In Billimoria v. Mistry, 2022 ONCA 276, the Court of Appeal considered adverse possession in the context of the Real Property Limitations Act, R.S.O. 1980, c. L.15 (“RPLA”), the Land Titles Act, R.S.O. 1990, c. L.5 (“LTA”) and the Partition Act, R.S.O. 1990, c. P.4 (“Partition Act”).
Because Section 51(1) of the LTA was not raised at trial, this article will be of interest to those considering whether to raise a novel issue on appeal, as well as to those looking for a recent review of the jurisdictional and practical interplay between the RPLA, LTA, and Partition Act, R.S.O. 1990, c. P.4 (“Partition Act”) in disputes revolving around true ownership of real property.
- The Court of Appeal accepted jurisdiction over all issues raised on appeal, despite the fact that appeals from orders made under the Partition Act lie to the Divisional Court, as the appeal from the final judgment with respect to ownership lies to the Court of Appeal and pursuant to s.6(2) of the Courts of Justice Act, the Court had jurisdiction to deal with all issues on appeal. The novel issue raised by the Respondents on appeal, as to the application of S. 51 of the LTA was permitted by the Court of Appeal because it did not depend on findings of fact nor was there any suggestion that prior counsel failed to raise it for tactical reasons.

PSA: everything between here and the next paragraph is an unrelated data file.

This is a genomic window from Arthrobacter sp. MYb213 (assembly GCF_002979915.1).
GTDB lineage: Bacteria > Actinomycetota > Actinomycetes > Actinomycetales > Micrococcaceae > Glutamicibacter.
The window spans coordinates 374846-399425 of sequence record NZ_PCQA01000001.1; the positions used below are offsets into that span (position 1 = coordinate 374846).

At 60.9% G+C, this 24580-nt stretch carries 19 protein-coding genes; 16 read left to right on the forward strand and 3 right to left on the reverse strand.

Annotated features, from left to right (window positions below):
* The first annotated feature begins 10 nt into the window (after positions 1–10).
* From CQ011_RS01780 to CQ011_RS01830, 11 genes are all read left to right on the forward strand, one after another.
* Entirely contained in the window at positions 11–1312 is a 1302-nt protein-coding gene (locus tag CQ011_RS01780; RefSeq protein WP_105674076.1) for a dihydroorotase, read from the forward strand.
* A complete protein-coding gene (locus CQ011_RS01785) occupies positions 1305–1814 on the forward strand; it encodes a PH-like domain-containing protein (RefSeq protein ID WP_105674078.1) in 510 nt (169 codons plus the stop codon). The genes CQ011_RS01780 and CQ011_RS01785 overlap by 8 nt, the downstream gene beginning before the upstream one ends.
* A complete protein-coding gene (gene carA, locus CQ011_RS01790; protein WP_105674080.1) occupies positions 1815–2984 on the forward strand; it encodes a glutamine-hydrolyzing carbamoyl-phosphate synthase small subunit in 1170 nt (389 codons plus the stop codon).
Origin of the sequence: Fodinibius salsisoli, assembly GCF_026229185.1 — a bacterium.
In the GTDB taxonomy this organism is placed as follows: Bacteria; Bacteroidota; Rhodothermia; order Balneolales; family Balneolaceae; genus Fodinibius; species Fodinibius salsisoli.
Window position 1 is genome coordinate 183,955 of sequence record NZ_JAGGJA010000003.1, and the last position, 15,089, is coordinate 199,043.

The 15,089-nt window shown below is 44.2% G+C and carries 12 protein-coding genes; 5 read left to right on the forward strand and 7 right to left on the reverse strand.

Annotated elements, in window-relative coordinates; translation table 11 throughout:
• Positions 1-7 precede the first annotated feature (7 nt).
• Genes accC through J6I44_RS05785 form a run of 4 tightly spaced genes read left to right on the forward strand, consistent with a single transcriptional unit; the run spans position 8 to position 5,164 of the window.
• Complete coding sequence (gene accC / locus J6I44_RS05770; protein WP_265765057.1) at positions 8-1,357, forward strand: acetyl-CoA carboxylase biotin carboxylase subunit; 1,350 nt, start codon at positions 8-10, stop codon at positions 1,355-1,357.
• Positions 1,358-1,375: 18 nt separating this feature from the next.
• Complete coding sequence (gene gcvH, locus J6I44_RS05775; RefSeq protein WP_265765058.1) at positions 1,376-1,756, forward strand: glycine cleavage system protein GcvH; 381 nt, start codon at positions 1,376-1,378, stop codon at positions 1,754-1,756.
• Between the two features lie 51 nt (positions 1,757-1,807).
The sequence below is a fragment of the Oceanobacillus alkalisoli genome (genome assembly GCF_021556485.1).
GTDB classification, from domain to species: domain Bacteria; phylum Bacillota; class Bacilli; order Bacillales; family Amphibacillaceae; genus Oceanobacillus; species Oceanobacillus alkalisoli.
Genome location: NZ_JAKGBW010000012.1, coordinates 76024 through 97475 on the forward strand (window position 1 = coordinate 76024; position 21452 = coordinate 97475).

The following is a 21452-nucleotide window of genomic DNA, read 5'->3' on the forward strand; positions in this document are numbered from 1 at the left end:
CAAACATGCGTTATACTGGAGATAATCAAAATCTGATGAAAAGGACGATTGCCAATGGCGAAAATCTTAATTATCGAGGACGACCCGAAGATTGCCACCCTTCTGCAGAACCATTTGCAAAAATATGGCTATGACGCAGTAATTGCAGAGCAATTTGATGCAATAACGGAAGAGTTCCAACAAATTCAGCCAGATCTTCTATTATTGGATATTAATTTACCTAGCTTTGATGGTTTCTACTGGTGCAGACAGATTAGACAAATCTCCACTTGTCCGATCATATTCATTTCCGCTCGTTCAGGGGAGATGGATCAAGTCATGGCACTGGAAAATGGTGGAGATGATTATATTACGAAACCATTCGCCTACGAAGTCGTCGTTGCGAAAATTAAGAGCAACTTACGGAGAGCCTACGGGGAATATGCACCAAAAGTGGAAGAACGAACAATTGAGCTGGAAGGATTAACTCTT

- S. 51 of the LTA prohibits new adverse possession claims for real property registered in the Land Titles System and supersedes all other Acts on this point. If real property is registered in the Land Titles System, (and is therefore subject to the LTA), adverse possession claims can only be made if open, notorious, peaceful, adverse, exclusive, actual and continuous possession of the land can be demonstrated for at least 10 years prior to the property being registered in the Land Titles System.
- The appellant’s attempt to create a distinction between adverse possession (LTA) and “dispossession” or “discontinued possession” under the RPLA was rejected and the principle of adverse possession and its temporal limitations set out in the LTA were upheld.